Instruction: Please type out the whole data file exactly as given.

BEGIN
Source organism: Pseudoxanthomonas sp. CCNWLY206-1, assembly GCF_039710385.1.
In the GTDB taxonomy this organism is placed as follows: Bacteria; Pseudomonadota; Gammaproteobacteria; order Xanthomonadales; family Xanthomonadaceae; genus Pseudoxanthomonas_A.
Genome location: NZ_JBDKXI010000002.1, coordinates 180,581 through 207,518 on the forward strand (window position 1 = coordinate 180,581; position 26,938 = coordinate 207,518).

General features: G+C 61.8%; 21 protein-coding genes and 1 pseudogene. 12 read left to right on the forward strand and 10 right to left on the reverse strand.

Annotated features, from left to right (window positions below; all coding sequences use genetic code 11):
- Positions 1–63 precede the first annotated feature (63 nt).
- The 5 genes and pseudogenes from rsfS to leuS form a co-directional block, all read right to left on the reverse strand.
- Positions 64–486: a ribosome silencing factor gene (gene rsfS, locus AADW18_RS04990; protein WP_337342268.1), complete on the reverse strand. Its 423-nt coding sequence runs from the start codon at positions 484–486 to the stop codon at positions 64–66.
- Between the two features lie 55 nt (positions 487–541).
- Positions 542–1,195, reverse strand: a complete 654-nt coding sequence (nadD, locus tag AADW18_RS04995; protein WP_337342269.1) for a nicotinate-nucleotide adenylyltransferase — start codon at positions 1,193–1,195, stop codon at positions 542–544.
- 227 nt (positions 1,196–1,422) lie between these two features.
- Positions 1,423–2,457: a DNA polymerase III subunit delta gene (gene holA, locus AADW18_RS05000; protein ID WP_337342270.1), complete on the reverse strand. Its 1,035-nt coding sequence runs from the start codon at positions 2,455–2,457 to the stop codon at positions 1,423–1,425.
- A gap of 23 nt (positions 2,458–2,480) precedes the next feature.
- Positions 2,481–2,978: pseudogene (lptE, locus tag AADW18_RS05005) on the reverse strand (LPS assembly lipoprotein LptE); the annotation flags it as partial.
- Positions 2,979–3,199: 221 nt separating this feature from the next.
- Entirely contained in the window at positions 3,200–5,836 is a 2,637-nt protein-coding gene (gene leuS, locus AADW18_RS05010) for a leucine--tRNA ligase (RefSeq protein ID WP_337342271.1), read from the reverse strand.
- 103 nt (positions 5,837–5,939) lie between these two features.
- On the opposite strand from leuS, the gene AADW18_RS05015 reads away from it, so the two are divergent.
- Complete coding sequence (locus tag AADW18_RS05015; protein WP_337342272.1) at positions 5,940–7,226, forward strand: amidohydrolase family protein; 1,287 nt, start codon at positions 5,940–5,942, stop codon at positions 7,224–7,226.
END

Source organism: Pseudoxanthomonas sp. CCNWLY206-1, assembly GCF_039710385.1.
In the GTDB taxonomy this organism is placed as follows: Bacteria; Pseudomonadota; Gammaproteobacteria; order Xanthomonadales; family Xanthomonadaceae; genus Pseudoxanthomonas_A.
Genome location: NZ_JBDKXI010000002.1, coordinates 180,581 through 207,518 on the forward strand (window position 1 = coordinate 180,581; position 26,938 = coordinate 207,518).

General features: G+C 61.8%; 21 protein-coding genes and 1 pseudogene. 12 read left to right on the forward strand and 10 right to left on the reverse strand.

Annotated features, from left to right (window positions below; all coding sequences use genetic code 11):
- Positions 1–63 precede the first annotated feature (63 nt).
- The 5 genes and pseudogenes from rsfS to leuS form a co-directional block, all read right to left on the reverse strand.
- Positions 64–486: a ribosome silencing factor gene (gene rsfS, locus AADW18_RS04990; protein WP_337342268.1), complete on the reverse strand. Its 423-nt coding sequence runs from the start codon at positions 484–486 to the stop codon at positions 64–66.
- Between the two features lie 55 nt (positions 487–541).
- Positions 542–1,195, reverse strand: a complete 654-nt coding sequence (nadD, locus tag AADW18_RS04995; protein WP_337342269.1) for a nicotinate-nucleotide adenylyltransferase — start codon at positions 1,193–1,195, stop codon at positions 542–544.
- 227 nt (positions 1,196–1,422) lie between these two features.
- Positions 1,423–2,457: a DNA polymerase III subunit delta gene (gene holA, locus AADW18_RS05000; protein ID WP_337342270.1), complete on the reverse strand. Its 1,035-nt coding sequence runs from the start codon at positions 2,455–2,457 to the stop codon at positions 1,423–1,425.
- A gap of 23 nt (positions 2,458–2,480) precedes the next feature.
- Positions 2,481–2,978: pseudogene (lptE, locus tag AADW18_RS05005) on the reverse strand (LPS assembly lipoprotein LptE); the annotation flags it as partial.
- Positions 2,979–3,199: 221 nt separating this feature from the next.
- Entirely contained in the window at positions 3,200–5,836 is a 2,637-nt protein-coding gene (gene leuS, locus AADW18_RS05010) for a leucine--tRNA ligase (RefSeq protein ID WP_337342271.1), read from the reverse strand.
- 103 nt (positions 5,837–5,939) lie between these two features.
- On the opposite strand from leuS, the gene AADW18_RS05015 reads away from it, so the two are divergent.
- Complete coding sequence (locus tag AADW18_RS05015; protein WP_337342272.1) at positions 5,940–7,226, forward strand: amidohydrolase family protein; 1,287 nt, start codon at positions 5,940–5,942, stop codon at positions 7,224–7,226.